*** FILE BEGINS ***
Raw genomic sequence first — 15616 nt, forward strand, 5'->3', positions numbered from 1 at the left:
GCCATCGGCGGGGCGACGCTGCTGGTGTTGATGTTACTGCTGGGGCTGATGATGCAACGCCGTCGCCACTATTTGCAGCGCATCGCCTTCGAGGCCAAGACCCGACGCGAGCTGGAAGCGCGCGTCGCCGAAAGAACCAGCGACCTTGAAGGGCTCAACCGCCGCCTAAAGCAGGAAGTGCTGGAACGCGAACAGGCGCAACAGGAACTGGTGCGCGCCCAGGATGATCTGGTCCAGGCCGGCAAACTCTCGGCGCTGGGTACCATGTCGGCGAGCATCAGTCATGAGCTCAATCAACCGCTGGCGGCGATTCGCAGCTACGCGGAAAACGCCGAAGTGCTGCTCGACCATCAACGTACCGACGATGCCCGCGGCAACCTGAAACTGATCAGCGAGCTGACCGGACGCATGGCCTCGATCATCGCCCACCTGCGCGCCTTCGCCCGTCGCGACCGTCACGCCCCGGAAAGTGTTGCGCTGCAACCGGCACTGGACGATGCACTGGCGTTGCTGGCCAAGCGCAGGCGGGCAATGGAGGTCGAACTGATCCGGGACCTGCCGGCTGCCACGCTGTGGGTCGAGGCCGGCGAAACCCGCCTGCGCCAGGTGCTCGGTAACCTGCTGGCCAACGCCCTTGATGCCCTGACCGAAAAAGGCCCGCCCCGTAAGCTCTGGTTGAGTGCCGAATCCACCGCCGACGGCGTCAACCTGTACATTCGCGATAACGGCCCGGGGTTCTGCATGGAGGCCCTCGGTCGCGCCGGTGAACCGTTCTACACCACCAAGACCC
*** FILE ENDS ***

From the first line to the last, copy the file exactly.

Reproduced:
Raw genomic sequence first — 15616 nt, forward strand, 5'->3', positions numbered from 1 at the left:
GCCATCGGCGGGGCGACGCTGCTGGTGTTGATGTTACTGCTGGGGCTGATGATGCAACGCCGTCGCCACTATTTGCAGCGCATCGCCTTCGAGGCCAAGACCCGACGCGAGCTGGAAGCGCGCGTCGCCGAAAGAACCAGCGACCTTGAAGGGCTCAACCGCCGCCTAAAGCAGGAAGTGCTGGAACGCGAACAGGCGCAACAGGAACTGGTGCGCGCCCAGGATGATCTGGTCCAGGCCGGCAAACTCTCGGCGCTGGGTACCATGTCGGCGAGCATCAGTCATGAGCTCAATCAACCGCTGGCGGCGATTCGCAGCTACGCGGAAAACGCCGAAGTGCTGCTCGACCATCAACGTACCGACGATGCCCGCGGCAACCTGAAACTGATCAGCGAGCTGACCGGACGCATGGCCTCGATCATCGCCCACCTGCGCGCCTTCGCCCGTCGCGACCGTCACGCCCCGGAAAGTGTTGCGCTGCAACCGGCACTGGACGATGCACTGGCGTTGCTGGCCAAGCGCAGGCGGGCAATGGAGGTCGAACTGATCCGGGACCTGCCGGCTGCCACGCTGTGGGTCGAGGCCGGCGAAACCCGCCTGCGCCAGGTGCTCGGTAACCTGCTGGCCAACGCCCTTGATGCCCTGACCGAAAAAGGCCCGCCCCGTAAGCTCTGGTTGAGTGCCGAATCCACCGCCGACGGCGTCAACCTGTACATTCGCGATAACGGCCCGGGGTTCTGCATGGAGGCCCTCGGTCGCGCCGGTGAACCGTTCTACACCACCAAGACCC